- The Washington Times - Monday, August 1, 2005

CHICAGO (AP) — Getting a sculpted look is a goal for many U.S. teens — and although some are using dangerous supplements to get it, sizable numbers of girls and boys are engaging in more healthy strength training, a survey found.

Eight percent of girls and 12 percent of boys surveyed said they used supplements in striving to become more buff. Protein shakes and powders were the most commonly used, but teens also listed steroids, growth hormones, amino acids and other potentially unhealthy products among items they had tried in the previous year.

With obesity on the rise, on the one hand it’s encouraging that many teens try to look fit, said lead author Alison Field, an assistant professor of pediatrics at Harvard Medical School. But there’s “a fine line” between fighting obesity and using potentially unhealthy methods to achieve potentially unrealistic goals, she said.

“Our results would suggest that some of these kids have gone right past healthy to something unhealthy,” Miss Field said.

The report appears in the August edition of Pediatrics, being issued today. It was funded by grants from the National Institutes of Health and cereal maker Kellogg Co.

Miss Field said the large number of youngsters thinking about getting toned or actively trying to achieve the look suggests that at least some likely have unrealistic expectations about how their bodies could or should look.

Dr. Eric Small, chairman of the American Academy of Pediatrics’ committee on sports medicine and fitness, said he suspects supplement use was underreported, because other studies have suggested that teens’ use of steroids alone is more prevalent.

Dr. Small helped write an academy policy statement published in April that says performance-enhancing supplements are unproven and under-regulated and should not be used by children or teens. He was not involved in the survey.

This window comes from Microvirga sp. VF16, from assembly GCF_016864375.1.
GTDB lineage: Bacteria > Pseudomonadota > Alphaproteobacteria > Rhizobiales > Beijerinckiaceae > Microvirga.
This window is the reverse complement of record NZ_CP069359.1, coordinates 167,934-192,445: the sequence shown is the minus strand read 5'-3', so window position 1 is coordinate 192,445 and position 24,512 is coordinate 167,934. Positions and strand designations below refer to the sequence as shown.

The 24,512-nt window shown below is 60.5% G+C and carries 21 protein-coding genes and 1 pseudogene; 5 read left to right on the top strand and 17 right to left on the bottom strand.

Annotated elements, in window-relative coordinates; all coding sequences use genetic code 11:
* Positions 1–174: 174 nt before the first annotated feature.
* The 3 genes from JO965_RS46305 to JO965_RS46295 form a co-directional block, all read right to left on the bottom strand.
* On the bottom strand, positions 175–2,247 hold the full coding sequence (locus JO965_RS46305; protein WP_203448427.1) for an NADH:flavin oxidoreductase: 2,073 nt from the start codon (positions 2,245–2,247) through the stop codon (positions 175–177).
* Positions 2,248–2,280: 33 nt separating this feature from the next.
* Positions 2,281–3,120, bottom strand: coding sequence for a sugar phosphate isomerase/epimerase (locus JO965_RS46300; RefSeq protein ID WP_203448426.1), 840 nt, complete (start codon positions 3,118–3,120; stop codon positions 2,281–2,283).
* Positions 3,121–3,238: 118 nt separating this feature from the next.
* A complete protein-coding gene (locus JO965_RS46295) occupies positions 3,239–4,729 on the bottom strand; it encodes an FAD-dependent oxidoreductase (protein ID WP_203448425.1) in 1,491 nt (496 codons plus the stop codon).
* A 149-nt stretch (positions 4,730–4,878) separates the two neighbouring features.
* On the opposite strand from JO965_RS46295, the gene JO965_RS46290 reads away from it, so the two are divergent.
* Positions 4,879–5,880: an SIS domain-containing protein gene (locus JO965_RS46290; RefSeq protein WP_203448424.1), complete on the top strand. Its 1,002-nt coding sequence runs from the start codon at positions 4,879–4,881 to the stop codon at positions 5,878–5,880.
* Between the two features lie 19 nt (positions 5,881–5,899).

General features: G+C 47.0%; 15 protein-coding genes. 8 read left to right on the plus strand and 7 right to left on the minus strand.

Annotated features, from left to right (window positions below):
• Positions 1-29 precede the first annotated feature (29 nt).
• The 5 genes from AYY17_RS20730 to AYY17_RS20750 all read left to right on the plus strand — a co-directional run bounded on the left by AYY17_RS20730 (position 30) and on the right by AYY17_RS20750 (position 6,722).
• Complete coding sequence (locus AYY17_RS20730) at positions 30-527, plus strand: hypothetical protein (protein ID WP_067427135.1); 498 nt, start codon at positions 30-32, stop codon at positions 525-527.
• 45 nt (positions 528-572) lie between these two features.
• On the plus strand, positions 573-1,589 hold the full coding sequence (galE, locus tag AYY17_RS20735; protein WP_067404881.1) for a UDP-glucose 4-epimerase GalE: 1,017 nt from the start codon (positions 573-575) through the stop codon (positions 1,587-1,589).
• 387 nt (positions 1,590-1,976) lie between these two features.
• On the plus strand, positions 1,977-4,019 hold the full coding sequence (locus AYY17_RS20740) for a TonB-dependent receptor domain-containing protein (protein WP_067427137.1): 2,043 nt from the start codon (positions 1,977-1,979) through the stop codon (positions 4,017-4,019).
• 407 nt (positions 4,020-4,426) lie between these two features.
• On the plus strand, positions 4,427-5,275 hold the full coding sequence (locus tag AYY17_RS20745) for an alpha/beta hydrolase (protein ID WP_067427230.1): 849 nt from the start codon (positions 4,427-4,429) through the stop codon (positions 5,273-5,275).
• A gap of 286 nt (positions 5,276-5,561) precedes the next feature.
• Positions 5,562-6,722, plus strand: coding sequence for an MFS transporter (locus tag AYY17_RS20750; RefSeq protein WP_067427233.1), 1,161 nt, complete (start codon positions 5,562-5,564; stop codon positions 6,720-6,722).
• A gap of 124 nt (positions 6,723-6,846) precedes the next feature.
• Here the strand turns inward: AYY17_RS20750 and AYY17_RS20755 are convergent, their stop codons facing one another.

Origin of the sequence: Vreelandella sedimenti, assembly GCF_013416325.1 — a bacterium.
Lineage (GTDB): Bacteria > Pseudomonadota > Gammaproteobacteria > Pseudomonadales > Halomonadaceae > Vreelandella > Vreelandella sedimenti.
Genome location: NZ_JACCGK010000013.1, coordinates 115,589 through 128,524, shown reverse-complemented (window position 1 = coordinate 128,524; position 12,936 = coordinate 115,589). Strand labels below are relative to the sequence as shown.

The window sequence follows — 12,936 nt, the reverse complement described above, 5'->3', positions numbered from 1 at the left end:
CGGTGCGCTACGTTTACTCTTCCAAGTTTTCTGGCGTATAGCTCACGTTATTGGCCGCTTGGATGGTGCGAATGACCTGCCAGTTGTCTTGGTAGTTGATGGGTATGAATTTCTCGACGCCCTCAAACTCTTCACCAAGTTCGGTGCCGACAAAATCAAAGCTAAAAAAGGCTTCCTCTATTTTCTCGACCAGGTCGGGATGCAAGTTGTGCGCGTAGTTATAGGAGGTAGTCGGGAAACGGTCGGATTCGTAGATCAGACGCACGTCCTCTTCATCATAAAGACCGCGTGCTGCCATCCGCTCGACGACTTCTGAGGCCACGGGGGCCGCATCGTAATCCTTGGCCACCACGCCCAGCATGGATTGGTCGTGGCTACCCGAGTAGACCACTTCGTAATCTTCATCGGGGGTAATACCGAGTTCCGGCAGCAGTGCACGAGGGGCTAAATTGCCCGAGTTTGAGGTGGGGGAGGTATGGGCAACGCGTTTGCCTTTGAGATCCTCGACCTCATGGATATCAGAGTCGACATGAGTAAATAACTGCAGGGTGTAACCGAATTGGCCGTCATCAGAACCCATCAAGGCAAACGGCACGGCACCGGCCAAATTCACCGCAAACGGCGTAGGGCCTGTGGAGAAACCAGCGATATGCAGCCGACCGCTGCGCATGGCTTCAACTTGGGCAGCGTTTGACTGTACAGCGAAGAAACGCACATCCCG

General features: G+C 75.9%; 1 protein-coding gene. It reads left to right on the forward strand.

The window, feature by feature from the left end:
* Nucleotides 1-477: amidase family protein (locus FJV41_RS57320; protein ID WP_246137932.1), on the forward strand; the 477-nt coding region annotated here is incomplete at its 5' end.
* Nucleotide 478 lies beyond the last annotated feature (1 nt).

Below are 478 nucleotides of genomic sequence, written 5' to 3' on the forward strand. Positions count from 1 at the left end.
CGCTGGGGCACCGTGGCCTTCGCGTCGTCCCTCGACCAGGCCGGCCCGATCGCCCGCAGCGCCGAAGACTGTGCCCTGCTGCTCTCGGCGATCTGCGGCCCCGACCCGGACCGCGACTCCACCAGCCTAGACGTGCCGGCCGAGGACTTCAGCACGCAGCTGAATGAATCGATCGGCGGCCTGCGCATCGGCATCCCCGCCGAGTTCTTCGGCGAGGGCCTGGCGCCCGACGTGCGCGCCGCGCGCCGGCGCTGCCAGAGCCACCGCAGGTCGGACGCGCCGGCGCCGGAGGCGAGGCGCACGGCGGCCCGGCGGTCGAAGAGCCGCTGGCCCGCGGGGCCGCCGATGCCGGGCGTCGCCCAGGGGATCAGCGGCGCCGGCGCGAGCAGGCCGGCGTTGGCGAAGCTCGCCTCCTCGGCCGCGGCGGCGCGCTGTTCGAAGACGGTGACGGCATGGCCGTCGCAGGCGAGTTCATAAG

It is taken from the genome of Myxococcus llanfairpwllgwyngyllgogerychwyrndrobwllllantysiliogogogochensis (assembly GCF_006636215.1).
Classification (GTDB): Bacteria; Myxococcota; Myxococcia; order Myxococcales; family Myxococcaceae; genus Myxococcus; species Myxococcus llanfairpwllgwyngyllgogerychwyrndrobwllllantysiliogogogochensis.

“Everyone wants a quick fix,” but lifestyle changes generally are more effective, he said, adding that teens should seek healthy lifestyles rather than try to emulate a certain look. “Working out is definitely a good thing, but you have to work out for the right reasons.”

The study was based on a survey conducted by Dr. Field and colleagues in 1999 of 10,449 children ages 12 to 18 whose mothers were participating in a Harvard-affiliated study of nurses’ health.

About 30 percent each of boys and girls said they frequently thought about wanting more defined muscles. Forty-four percent of girls and 62 percent of boys said they had participated in strength training. That activity was not defined, but it likely included weight lifting, Pilates and yoga, Dr. Field said.

Boys who read men’s, fashion or fitness magazines and girls who said they wanted to look like famous women were more likely than other youngsters surveyed to use supplements to enhance their physique.

About 15 percent of the girls and 23 percent of the boys were chubby or seriously overweight. About three-fourths of the youngsters participated in team sports, and most were white and from at least middle-class families.

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